This aspect of the program would also include rebates for those students who choose to stay in Manitoba after the completion of their degrees.
Finally, the Liberals vowed to create a transit pass for all university and college students in the province that would provide them with access to free transit.
The Green Party
The Green Party wants to “recycle” existing tax credits, providing $115 million for universities. The funding would be allocated to retaining staff and creating infrastructure.
The Greens anticipate lowering tuition fees, an act that would be a joint effort between government and post-secondary institutions, modeling the “universally accessible” education system that European countries like Ukraine hosts.
“Education is a huge economic driver,” said leader James Beddome, who is running in Wolseley.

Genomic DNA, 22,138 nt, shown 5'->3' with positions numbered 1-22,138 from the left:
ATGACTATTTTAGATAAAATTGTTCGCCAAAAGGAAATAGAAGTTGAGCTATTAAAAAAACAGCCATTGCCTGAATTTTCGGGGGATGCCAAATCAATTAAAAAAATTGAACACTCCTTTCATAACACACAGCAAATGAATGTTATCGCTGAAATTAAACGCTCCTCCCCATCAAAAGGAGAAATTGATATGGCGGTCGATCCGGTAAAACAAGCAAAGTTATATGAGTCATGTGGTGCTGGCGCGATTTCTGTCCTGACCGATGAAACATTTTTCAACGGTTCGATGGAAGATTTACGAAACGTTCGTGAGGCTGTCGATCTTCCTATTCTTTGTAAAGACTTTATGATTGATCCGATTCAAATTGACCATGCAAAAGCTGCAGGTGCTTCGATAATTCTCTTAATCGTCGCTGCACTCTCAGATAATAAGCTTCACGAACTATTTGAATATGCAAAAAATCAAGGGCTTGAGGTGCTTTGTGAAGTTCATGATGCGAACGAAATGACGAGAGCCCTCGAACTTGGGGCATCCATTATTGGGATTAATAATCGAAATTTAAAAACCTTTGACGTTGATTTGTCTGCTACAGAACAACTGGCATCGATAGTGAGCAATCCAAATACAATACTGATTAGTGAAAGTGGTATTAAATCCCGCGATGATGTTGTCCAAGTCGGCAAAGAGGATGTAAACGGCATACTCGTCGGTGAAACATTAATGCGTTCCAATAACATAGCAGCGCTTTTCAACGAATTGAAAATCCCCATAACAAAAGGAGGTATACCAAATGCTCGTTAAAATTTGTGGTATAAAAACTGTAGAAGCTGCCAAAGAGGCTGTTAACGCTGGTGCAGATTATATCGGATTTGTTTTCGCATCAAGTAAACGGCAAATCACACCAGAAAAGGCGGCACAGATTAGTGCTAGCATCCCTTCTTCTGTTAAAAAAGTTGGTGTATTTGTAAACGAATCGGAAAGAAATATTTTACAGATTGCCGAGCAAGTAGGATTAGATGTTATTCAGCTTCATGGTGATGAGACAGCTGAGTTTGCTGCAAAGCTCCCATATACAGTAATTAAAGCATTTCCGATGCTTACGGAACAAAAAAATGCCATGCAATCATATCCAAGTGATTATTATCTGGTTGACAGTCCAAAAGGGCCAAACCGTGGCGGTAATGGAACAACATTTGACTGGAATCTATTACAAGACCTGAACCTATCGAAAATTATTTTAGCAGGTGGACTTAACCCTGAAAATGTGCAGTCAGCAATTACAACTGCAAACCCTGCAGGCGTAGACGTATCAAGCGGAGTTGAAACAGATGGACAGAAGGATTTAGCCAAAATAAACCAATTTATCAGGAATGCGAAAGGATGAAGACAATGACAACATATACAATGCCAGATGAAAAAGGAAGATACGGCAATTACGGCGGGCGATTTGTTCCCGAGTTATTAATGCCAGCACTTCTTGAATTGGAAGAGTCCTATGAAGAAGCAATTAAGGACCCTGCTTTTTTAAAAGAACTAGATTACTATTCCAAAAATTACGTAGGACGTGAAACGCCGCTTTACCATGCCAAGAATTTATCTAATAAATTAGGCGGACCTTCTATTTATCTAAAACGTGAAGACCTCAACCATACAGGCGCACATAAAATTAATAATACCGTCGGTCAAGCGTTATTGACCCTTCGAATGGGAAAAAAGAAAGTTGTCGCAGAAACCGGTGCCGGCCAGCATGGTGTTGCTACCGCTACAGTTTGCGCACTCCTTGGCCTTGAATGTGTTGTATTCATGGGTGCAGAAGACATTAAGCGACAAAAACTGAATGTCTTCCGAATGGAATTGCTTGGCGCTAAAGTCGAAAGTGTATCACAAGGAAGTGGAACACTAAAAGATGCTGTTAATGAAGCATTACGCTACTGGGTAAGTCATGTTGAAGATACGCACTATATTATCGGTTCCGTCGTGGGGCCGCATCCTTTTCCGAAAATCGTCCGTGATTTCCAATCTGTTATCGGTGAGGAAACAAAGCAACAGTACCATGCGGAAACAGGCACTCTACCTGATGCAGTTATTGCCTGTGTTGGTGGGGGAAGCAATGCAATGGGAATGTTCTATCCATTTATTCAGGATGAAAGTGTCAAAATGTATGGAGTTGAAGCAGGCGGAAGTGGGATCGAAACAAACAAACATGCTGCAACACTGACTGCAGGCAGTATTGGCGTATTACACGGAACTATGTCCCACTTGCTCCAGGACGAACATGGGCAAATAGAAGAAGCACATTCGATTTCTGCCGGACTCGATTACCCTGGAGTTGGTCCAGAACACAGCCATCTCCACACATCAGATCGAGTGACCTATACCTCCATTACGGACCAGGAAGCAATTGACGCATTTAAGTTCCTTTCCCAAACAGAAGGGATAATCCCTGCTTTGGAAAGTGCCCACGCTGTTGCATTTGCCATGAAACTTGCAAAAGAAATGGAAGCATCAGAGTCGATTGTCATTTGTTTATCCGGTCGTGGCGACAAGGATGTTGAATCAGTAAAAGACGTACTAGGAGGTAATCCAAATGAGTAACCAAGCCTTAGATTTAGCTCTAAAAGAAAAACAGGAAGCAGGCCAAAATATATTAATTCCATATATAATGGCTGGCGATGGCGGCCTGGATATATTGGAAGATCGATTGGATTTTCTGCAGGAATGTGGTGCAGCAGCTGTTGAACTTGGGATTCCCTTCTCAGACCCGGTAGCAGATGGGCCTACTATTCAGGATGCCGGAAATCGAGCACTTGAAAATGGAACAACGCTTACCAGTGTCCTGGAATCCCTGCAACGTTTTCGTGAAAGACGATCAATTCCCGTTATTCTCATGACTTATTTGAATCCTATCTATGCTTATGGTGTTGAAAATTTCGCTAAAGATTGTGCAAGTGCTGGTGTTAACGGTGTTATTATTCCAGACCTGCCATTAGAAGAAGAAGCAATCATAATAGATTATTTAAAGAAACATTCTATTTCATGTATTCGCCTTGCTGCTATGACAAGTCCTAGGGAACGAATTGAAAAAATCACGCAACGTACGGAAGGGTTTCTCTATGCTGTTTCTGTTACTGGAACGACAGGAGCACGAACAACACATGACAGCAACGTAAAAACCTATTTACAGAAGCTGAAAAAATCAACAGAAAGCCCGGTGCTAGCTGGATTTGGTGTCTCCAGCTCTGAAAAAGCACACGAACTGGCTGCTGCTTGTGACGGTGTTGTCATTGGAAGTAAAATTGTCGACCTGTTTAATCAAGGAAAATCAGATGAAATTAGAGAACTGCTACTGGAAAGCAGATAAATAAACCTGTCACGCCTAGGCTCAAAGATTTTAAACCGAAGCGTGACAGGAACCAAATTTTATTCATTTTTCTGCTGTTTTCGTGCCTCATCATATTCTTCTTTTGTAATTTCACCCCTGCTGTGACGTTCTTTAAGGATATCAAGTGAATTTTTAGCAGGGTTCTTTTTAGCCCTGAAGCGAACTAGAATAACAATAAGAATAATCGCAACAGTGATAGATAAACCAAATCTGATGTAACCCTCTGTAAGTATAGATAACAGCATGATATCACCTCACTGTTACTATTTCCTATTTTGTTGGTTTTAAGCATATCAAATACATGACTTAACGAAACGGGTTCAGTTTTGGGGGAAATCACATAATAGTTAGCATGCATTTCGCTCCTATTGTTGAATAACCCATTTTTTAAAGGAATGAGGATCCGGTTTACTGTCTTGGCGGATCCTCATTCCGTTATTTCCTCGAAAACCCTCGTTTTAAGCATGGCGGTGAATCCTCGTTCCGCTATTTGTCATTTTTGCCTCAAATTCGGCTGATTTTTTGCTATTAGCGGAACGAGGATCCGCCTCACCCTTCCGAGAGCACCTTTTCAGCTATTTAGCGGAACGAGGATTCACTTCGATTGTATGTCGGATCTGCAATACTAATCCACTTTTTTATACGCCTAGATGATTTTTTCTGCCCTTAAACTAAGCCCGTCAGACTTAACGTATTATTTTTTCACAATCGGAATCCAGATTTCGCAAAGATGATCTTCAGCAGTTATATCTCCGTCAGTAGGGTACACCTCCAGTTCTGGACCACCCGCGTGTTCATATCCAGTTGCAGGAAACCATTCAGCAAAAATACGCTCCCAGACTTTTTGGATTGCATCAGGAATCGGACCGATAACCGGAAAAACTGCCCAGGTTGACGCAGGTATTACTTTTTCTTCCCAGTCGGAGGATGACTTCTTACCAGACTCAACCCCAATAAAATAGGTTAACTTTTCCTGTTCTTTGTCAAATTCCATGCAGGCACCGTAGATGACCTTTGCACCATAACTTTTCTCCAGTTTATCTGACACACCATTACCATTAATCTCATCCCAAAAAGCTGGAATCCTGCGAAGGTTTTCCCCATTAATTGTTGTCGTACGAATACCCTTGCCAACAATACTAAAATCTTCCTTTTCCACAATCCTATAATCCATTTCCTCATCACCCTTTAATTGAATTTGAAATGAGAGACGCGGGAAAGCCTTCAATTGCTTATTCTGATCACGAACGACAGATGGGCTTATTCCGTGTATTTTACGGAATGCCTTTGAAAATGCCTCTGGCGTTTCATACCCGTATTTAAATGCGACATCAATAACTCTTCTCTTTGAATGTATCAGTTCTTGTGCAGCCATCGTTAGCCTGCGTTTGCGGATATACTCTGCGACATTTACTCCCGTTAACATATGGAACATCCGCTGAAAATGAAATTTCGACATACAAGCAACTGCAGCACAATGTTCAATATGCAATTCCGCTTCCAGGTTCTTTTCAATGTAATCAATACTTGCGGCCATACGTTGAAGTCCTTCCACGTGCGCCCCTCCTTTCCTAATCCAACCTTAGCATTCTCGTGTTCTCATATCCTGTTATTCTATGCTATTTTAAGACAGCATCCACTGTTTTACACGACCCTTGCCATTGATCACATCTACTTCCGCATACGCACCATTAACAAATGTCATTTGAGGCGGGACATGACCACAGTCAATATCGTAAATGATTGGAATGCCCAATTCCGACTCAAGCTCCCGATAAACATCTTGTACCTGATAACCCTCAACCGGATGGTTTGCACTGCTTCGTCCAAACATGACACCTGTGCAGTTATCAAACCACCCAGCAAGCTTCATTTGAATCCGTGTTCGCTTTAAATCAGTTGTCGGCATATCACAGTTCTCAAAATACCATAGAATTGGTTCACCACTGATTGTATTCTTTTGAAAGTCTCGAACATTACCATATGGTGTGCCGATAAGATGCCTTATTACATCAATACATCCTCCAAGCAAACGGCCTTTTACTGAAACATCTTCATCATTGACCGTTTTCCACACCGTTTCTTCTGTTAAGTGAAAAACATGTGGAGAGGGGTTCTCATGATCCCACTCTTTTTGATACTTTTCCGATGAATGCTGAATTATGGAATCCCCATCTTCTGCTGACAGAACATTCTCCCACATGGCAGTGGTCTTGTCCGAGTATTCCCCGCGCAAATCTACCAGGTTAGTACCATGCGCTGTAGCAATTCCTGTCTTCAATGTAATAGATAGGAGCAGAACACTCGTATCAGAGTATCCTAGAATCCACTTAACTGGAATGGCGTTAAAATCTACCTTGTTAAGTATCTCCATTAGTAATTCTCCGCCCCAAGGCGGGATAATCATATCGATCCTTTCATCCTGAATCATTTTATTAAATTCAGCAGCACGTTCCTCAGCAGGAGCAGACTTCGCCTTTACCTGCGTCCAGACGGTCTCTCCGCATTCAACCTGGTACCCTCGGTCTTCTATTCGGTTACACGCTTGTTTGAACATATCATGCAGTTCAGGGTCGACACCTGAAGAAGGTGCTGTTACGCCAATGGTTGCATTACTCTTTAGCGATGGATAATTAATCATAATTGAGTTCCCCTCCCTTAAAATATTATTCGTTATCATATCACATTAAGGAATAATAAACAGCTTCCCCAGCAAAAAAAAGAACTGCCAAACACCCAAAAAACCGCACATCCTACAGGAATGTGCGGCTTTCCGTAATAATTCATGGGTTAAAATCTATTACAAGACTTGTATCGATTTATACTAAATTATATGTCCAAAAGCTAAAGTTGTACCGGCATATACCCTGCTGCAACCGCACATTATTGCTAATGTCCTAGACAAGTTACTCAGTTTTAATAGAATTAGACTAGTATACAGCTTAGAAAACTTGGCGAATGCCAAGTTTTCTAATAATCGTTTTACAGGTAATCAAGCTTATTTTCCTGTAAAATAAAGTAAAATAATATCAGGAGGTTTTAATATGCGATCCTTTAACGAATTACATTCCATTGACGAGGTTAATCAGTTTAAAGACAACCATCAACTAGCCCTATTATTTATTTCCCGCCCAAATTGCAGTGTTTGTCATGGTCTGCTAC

International students pay significantly more for tuition fees. Beddome says this is unfair, considering that international students stay in Manitoba after they graduate, contributing to our economy.
“We have really great programs here, we don’t want to sell ourselves short,” said Beddome. “We’re committed to a long-term plan, working with existing and constraining budgets in Manitoba.”
The Greens would implement free bus service in urban centres. Bedomme suggests that saving over two dollars a trip would put more money into local businesses instead.
Incorporating “Eco Literacy,” a foundational part of the Green platform, would introduce students in their early years to programs that surround ecological principles.
“The future is in sustainable business – finding ways to produce products with less pollution,” said Beddome.
Published in Volume 66, Number 5 of The Uniter (September 29, 2011)